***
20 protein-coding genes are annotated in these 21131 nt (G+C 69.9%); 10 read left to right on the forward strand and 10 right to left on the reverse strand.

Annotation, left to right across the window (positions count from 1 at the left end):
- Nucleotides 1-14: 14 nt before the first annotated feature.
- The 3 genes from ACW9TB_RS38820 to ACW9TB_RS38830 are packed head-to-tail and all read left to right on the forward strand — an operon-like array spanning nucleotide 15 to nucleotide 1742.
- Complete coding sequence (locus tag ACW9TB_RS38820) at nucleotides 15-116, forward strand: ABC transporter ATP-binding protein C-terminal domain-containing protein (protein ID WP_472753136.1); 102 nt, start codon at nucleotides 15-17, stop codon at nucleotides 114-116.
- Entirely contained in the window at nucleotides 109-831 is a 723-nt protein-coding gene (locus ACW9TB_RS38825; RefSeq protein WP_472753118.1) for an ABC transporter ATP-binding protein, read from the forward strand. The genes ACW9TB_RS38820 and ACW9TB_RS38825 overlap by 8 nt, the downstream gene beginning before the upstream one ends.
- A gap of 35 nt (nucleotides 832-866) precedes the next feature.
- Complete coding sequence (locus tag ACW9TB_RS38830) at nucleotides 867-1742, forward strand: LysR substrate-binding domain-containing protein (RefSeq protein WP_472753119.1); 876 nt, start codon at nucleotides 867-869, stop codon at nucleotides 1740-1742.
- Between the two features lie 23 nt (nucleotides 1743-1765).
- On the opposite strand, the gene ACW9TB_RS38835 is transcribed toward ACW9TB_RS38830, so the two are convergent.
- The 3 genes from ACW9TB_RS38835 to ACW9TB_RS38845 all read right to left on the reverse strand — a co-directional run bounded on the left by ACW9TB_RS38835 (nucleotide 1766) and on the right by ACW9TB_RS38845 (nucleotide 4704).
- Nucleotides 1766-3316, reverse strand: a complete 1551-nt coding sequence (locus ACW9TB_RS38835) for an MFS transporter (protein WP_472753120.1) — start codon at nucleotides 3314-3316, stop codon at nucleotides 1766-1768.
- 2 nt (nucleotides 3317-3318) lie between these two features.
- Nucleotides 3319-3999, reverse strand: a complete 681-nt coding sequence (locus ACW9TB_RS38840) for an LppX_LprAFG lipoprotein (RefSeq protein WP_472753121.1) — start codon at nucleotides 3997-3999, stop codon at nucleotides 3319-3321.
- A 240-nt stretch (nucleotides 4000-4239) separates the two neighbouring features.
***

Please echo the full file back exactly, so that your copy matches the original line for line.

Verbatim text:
20 protein-coding genes are annotated in these 21131 nt (G+C 69.9%); 10 read left to right on the forward strand and 10 right to left on the reverse strand.

Annotation, left to right across the window (positions count from 1 at the left end):
- Nucleotides 1-14: 14 nt before the first annotated feature.
- The 3 genes from ACW9TB_RS38820 to ACW9TB_RS38830 are packed head-to-tail and all read left to right on the forward strand — an operon-like array spanning nucleotide 15 to nucleotide 1742.
- Complete coding sequence (locus tag ACW9TB_RS38820) at nucleotides 15-116, forward strand: ABC transporter ATP-binding protein C-terminal domain-containing protein (protein ID WP_472753136.1); 102 nt, start codon at nucleotides 15-17, stop codon at nucleotides 114-116.
- Entirely contained in the window at nucleotides 109-831 is a 723-nt protein-coding gene (locus ACW9TB_RS38825; RefSeq protein WP_472753118.1) for an ABC transporter ATP-binding protein, read from the forward strand. The genes ACW9TB_RS38820 and ACW9TB_RS38825 overlap by 8 nt, the downstream gene beginning before the upstream one ends.
- A gap of 35 nt (nucleotides 832-866) precedes the next feature.
- Complete coding sequence (locus tag ACW9TB_RS38830) at nucleotides 867-1742, forward strand: LysR substrate-binding domain-containing protein (RefSeq protein WP_472753119.1); 876 nt, start codon at nucleotides 867-869, stop codon at nucleotides 1740-1742.
- Between the two features lie 23 nt (nucleotides 1743-1765).
- On the opposite strand, the gene ACW9TB_RS38835 is transcribed toward ACW9TB_RS38830, so the two are convergent.
- The 3 genes from ACW9TB_RS38835 to ACW9TB_RS38845 all read right to left on the reverse strand — a co-directional run bounded on the left by ACW9TB_RS38835 (nucleotide 1766) and on the right by ACW9TB_RS38845 (nucleotide 4704).
- Nucleotides 1766-3316, reverse strand: a complete 1551-nt coding sequence (locus ACW9TB_RS38835) for an MFS transporter (protein WP_472753120.1) — start codon at nucleotides 3314-3316, stop codon at nucleotides 1766-1768.
- 2 nt (nucleotides 3317-3318) lie between these two features.
- Nucleotides 3319-3999, reverse strand: a complete 681-nt coding sequence (locus ACW9TB_RS38840) for an LppX_LprAFG lipoprotein (RefSeq protein WP_472753121.1) — start codon at nucleotides 3997-3999, stop codon at nucleotides 3319-3321.
- A 240-nt stretch (nucleotides 4000-4239) separates the two neighbouring features.